It's the oddest thing. Ex-Superindent of Public Instruction John Huppenthal doesn't appear to like A-F state school grades any more than I do. And, to raise the level of oddity a notch, he was superintendent in 2011 when the state grading system went into effect.
I was a regular Huppenthal critic when he served as Education Superintendent from 2011 to 2015. These days, he is a frequent commenter on my posts, and I continue to disagree with him on almost every educational issue worth disagreeing on. But under my last post criticizing the state grading system
, Huppenthal chimed in with a total of five comments, which he summed up when he wrote, "The letter grading system does more damage than good. And, I am the guy who originally put it into state law." He went on to write, "They mix two calculations which can't be mixed: growth and achievement."
I agree with every word.
As I wrote in the previous post, the A-F grading system doesn't help much when, to use the example of two elementary schools in TUSD, a school with about 25 percent of its students passing the state's high stakes test and another school with about 70 percent passing both got a "B" state grade in 2019.
It doesn't make any sense to regular human beings that schools with such widely different student passing rates should get the same grade. To understand, you have to know that the school with a 25 percent passing rate increased about ten points from 2018, while the 70 percent school dropped about four points. You also have to know that student growth makes up half of a school's grade.
When a school gets a "B," does it mean it has high test scores or high year-to-year student growth? There's no way of knowing without taking a deep dive into the data. And the main purpose of the grading system is to make school comparisons easy to understand, as Huppenthal wrote in a 2011 letter introducing the state grading system.
"With the new A-F system, parents benefit by having, at their fingertips, an easy-to-understand, equitable school grading system when deciding which educational environment best meets their children’s needs."
That's the stated goal of the state grading system, to create an "easy-to-understand" way for parents and others to evaluate schools. Which means, the A-F grading system has earned itself a grade of "F," or at best a "D" if you want to factor in the effort that went into creating the failed system.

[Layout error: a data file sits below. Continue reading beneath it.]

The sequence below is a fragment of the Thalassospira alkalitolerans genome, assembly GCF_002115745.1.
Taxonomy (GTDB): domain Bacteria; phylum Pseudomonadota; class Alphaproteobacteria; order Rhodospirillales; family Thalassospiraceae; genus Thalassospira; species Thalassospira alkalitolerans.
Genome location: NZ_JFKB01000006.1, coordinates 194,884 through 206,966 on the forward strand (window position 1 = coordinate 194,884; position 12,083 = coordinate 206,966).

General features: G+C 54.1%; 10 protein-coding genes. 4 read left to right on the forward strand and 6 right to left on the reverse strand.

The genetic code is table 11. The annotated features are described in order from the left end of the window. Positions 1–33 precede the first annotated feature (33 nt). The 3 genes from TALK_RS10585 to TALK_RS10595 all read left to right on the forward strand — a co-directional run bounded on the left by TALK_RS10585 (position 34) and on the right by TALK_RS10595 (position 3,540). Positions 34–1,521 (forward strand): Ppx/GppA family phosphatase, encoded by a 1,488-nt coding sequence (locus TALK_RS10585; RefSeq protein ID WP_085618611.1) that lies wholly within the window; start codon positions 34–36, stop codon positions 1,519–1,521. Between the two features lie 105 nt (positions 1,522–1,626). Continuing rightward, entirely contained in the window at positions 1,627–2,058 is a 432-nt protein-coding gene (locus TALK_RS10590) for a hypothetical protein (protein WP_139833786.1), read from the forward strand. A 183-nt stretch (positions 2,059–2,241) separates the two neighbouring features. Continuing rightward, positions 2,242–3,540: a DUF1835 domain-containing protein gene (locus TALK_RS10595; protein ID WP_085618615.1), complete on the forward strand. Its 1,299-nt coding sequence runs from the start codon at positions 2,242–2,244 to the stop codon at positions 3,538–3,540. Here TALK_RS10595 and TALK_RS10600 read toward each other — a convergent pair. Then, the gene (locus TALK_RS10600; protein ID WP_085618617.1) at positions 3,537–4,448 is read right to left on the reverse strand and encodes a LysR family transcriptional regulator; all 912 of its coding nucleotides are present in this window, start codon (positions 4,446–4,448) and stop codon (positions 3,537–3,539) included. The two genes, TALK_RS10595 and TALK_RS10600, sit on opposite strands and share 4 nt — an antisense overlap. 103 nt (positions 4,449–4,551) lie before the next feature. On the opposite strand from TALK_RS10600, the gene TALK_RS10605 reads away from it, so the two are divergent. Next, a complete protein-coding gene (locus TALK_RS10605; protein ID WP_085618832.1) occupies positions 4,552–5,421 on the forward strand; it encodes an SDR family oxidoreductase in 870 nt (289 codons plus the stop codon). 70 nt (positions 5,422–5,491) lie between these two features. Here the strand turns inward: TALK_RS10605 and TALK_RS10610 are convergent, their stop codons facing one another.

I don't place blame for the grading system's failure on Huppenthal or anyone else who helped create it or tried to improve it. They did the best they could. The problem is, state school grades are a stupid, destructive idea.
Stop fiddling with state grades
in a vain attempt to improve them. Get rid of them and the high-stakes-testing horse they rode in on. If you won't listen to me, maybe you'll find Mr. Huppenthal, one of the creators of our state grading system, a more credible source.
An End Note Or Two:
As I was getting ready to write this, I looked back over some posts I had written about state grades and found, a little over a year ago, I wrote another post
citing a statement Huppenthal made about the problem with the state grading system. In a story on public radio station KJZZ, Huppenthal said, "Here we have this letter grading system that comes in and is beating, to put it bluntly, beating the hell out of schools that are serving the most at-risk populations." Huppenthal has had problems with the grading system for awhile.
In my last paragraph before the end notes, I implied that Huppenthal agrees with me that we should get rid of high stakes testing as well. I'm not sure that's entirely accurate, but I don't think it's incorrect based on other statements Huppenthal made on my last post. He ended one comment by writing, "So, in the end, test score accountability is a dead end, doing more damage than good." He isn't saying he's against standardized testing, just "test score accountability," which is the high-stakes part of high-stakes testing. And in his final comment, he wrote about working with David Garcia — yes, the Democrat David Garcia who ran for education superintendent and governor — on creating a testing system which sampled students instead of testing all of them. That would keep a system of standardized testing to evaluate the quality of education in Arizona without attaching a high stakes accountability system to the results.